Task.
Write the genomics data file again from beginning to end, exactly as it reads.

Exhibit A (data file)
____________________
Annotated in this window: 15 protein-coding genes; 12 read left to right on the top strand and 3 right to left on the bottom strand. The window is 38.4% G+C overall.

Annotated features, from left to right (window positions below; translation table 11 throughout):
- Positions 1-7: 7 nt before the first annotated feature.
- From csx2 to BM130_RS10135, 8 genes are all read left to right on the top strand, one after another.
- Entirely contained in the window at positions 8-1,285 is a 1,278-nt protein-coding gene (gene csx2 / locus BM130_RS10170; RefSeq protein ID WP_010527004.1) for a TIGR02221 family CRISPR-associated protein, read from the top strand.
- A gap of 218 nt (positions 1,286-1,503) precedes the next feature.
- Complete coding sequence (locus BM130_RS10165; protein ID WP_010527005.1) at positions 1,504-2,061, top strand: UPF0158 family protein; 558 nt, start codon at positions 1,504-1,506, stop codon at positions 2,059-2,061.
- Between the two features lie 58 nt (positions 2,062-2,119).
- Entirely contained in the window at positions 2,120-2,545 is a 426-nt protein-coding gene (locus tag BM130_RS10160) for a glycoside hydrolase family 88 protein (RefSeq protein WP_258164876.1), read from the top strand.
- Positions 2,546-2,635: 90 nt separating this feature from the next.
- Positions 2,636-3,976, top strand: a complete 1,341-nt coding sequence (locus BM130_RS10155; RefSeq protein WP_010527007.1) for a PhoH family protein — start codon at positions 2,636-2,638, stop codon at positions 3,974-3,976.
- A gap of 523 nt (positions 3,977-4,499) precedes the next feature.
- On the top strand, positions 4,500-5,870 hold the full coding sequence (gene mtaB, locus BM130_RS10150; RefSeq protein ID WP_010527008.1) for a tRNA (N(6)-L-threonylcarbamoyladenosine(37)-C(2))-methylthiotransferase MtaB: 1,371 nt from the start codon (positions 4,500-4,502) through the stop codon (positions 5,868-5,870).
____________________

Annotated in this window: 15 protein-coding genes; 12 read left to right on the top strand and 3 right to left on the bottom strand. The window is 38.4% G+C overall.

Annotated features, from left to right (window positions below; translation table 11 throughout):
- Positions 1-7: 7 nt before the first annotated feature.
- From csx2 to BM130_RS10135, 8 genes are all read left to right on the top strand, one after another.
- Entirely contained in the window at positions 8-1,285 is a 1,278-nt protein-coding gene (gene csx2 / locus BM130_RS10170; RefSeq protein ID WP_010527004.1) for a TIGR02221 family CRISPR-associated protein, read from the top strand.
- A gap of 218 nt (positions 1,286-1,503) precedes the next feature.
- Complete coding sequence (locus BM130_RS10165; protein ID WP_010527005.1) at positions 1,504-2,061, top strand: UPF0158 family protein; 558 nt, start codon at positions 1,504-1,506, stop codon at positions 2,059-2,061.
- Between the two features lie 58 nt (positions 2,062-2,119).
- Entirely contained in the window at positions 2,120-2,545 is a 426-nt protein-coding gene (locus tag BM130_RS10160) for a glycoside hydrolase family 88 protein (RefSeq protein WP_258164876.1), read from the top strand.
- Positions 2,546-2,635: 90 nt separating this feature from the next.
- Positions 2,636-3,976, top strand: a complete 1,341-nt coding sequence (locus BM130_RS10155; RefSeq protein WP_010527007.1) for a PhoH family protein — start codon at positions 2,636-2,638, stop codon at positions 3,974-3,976.
- A gap of 523 nt (positions 3,977-4,499) precedes the next feature.
- On the top strand, positions 4,500-5,870 hold the full coding sequence (gene mtaB, locus BM130_RS10150; RefSeq protein ID WP_010527008.1) for a tRNA (N(6)-L-threonylcarbamoyladenosine(37)-C(2))-methylthiotransferase MtaB: 1,371 nt from the start codon (positions 4,500-4,502) through the stop codon (positions 5,868-5,870).